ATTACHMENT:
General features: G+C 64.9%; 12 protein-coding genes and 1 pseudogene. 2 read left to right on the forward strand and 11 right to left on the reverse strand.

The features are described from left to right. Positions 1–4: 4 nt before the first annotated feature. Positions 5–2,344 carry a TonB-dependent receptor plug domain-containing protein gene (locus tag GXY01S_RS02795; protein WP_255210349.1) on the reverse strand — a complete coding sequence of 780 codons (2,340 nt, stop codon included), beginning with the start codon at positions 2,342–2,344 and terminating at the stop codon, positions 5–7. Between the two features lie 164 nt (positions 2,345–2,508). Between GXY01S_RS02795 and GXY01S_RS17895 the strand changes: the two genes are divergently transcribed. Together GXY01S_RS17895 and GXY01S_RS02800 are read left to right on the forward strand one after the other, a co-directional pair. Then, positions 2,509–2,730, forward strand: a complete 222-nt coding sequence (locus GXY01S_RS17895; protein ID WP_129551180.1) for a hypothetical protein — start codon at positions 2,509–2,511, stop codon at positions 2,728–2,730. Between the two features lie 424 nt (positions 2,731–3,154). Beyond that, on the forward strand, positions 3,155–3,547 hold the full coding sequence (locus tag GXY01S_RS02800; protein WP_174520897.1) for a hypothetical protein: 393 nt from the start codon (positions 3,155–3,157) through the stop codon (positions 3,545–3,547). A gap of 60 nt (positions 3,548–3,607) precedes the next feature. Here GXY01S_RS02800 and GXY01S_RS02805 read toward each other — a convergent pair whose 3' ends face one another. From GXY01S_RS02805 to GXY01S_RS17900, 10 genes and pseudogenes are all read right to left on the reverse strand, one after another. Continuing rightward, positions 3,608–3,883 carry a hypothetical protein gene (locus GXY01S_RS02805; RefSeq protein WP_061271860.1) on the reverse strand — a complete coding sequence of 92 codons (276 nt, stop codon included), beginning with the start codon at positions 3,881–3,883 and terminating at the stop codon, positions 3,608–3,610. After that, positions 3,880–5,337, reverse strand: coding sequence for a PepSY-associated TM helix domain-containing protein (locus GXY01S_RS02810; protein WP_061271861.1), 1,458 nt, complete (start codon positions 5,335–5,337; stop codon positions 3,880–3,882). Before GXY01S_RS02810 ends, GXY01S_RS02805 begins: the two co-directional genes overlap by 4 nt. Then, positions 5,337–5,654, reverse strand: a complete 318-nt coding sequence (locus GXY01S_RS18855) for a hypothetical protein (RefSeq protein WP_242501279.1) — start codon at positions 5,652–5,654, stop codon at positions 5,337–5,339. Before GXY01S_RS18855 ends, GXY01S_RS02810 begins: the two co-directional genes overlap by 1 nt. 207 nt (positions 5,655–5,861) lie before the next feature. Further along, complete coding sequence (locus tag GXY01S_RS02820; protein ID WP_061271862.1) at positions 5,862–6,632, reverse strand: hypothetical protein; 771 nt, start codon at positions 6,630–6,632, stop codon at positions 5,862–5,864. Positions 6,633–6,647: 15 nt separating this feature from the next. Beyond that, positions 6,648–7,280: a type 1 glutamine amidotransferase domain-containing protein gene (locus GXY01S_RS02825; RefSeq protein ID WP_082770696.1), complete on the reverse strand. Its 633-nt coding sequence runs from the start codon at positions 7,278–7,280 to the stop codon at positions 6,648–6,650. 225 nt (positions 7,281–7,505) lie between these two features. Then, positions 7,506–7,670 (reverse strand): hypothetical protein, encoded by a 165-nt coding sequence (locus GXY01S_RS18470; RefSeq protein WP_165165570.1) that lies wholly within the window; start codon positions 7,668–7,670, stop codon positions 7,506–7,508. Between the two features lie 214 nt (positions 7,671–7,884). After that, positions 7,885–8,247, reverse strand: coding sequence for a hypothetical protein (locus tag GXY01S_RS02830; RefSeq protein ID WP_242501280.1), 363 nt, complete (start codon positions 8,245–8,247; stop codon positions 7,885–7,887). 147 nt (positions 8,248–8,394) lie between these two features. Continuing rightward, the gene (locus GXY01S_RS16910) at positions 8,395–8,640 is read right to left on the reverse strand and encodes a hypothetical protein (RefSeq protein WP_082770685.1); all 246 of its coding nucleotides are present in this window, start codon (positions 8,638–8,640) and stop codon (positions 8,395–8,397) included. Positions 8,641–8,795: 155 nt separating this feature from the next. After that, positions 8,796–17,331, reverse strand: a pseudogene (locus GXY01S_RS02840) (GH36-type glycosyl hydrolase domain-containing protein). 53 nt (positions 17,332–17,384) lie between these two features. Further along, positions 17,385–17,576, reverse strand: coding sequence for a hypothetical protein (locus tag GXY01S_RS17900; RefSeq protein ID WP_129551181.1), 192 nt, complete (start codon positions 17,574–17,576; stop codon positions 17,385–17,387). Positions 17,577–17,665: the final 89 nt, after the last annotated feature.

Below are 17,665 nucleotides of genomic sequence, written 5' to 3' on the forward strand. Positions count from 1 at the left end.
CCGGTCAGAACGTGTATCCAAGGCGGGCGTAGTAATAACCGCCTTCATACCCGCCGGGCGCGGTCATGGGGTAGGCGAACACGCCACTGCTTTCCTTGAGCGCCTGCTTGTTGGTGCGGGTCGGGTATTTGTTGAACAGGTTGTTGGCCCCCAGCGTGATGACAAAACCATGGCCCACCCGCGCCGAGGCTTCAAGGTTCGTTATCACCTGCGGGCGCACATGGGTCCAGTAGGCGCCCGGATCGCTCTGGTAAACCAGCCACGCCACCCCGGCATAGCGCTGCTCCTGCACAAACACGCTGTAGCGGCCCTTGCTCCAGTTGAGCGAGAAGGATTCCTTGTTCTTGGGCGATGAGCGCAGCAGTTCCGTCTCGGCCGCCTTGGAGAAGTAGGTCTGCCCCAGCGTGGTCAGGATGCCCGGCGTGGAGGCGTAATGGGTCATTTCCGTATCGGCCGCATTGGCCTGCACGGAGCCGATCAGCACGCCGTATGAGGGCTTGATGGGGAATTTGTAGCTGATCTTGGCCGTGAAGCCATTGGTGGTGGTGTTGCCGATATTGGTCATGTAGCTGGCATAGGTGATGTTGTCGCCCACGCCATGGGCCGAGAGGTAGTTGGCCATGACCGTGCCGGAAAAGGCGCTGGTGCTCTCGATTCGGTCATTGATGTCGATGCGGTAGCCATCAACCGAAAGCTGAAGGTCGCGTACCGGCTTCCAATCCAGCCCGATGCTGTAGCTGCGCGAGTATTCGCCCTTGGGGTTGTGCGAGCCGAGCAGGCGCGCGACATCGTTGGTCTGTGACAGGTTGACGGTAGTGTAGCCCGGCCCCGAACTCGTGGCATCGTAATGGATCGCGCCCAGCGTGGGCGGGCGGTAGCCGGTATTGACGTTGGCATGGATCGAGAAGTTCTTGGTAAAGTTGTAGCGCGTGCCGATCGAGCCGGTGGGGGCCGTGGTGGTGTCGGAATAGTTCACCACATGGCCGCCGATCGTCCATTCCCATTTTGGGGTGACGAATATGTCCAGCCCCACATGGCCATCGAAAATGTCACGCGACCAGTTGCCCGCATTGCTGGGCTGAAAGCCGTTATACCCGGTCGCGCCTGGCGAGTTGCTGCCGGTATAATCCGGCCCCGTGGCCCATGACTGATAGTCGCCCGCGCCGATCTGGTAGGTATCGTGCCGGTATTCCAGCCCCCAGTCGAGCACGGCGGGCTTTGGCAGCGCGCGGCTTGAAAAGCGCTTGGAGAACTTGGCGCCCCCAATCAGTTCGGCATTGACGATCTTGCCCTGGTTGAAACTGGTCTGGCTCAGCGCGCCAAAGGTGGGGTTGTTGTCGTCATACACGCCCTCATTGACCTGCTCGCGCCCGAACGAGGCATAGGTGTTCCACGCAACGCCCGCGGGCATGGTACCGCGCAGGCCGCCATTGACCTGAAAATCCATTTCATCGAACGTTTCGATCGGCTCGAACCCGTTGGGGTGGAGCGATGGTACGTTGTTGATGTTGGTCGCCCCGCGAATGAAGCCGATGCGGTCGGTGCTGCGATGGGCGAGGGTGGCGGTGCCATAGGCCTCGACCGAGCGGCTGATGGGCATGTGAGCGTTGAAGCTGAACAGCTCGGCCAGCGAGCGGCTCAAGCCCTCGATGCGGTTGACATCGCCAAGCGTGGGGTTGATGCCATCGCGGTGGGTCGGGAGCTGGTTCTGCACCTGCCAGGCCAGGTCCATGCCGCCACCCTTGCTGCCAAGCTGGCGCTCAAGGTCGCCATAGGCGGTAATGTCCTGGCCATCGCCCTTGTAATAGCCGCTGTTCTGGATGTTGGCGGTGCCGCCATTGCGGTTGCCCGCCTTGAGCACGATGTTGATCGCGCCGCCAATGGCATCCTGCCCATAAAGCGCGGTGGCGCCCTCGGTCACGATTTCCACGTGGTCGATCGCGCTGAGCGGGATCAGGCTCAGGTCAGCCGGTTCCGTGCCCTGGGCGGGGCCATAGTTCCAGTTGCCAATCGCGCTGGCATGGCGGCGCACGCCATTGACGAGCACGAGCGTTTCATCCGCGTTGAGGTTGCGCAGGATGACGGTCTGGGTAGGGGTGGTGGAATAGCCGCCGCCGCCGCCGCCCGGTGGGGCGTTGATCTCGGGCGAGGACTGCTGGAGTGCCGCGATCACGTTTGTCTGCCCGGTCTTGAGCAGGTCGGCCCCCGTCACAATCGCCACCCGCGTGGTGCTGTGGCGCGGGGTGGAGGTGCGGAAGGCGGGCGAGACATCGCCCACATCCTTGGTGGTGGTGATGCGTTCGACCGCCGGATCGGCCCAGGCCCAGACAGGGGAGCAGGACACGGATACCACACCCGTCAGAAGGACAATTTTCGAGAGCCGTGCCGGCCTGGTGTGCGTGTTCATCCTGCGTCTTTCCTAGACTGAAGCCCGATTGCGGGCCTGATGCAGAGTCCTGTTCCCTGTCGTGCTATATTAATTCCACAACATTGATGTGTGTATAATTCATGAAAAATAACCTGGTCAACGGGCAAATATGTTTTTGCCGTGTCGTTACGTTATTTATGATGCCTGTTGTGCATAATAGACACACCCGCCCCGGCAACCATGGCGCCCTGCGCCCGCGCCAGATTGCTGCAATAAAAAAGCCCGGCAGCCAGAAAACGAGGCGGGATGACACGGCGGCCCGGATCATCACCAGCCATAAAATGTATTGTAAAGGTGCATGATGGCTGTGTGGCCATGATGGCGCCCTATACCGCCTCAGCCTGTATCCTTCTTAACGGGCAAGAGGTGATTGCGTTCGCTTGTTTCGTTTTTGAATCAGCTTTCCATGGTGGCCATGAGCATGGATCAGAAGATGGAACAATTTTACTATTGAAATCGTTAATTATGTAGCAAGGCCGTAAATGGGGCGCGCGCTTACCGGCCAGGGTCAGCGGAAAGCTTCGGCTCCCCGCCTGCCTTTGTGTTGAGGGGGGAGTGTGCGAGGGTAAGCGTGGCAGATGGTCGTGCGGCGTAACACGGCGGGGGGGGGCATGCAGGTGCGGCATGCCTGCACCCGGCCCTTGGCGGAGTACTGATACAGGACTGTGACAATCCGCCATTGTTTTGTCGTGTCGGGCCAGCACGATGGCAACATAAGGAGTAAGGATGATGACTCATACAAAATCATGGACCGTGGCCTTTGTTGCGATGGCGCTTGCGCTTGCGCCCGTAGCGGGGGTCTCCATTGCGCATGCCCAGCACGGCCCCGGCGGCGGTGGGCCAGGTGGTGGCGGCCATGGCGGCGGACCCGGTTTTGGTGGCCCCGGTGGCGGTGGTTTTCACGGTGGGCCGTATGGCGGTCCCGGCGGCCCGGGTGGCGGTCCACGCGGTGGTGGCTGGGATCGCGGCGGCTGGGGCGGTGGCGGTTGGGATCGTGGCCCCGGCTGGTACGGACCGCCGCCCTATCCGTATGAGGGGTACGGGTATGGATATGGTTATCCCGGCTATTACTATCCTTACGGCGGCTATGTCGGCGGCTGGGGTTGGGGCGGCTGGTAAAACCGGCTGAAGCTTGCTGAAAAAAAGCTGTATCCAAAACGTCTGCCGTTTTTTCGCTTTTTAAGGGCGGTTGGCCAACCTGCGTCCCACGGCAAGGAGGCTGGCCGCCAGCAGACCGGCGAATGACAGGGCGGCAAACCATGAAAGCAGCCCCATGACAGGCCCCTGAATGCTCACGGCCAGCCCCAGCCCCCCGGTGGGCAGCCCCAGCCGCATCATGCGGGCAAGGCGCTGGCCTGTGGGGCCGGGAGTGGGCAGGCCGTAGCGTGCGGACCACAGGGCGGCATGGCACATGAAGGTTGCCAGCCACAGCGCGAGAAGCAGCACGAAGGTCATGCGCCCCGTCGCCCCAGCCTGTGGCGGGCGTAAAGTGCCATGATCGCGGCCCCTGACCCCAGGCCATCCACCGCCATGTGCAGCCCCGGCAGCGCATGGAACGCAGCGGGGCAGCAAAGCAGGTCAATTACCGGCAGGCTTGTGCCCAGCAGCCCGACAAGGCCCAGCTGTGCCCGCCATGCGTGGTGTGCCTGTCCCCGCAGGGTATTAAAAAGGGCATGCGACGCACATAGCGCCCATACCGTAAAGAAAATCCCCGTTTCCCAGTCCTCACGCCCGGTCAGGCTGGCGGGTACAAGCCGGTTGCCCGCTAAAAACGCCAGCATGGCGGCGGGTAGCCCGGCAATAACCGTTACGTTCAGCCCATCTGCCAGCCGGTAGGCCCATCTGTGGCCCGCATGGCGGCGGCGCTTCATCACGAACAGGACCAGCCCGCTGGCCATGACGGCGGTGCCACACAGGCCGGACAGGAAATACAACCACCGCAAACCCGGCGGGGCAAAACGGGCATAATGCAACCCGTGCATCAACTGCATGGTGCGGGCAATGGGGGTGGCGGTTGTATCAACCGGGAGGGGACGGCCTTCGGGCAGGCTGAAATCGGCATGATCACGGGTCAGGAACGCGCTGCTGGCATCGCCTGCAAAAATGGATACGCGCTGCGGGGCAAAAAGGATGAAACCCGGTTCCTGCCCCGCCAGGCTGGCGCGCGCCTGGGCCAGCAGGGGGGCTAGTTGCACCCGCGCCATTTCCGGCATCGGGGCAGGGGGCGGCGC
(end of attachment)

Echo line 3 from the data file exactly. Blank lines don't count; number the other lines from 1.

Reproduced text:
Below are 17,665 nucleotides of genomic sequence, written 5' to 3' on the forward strand. Positions count from 1 at the left end.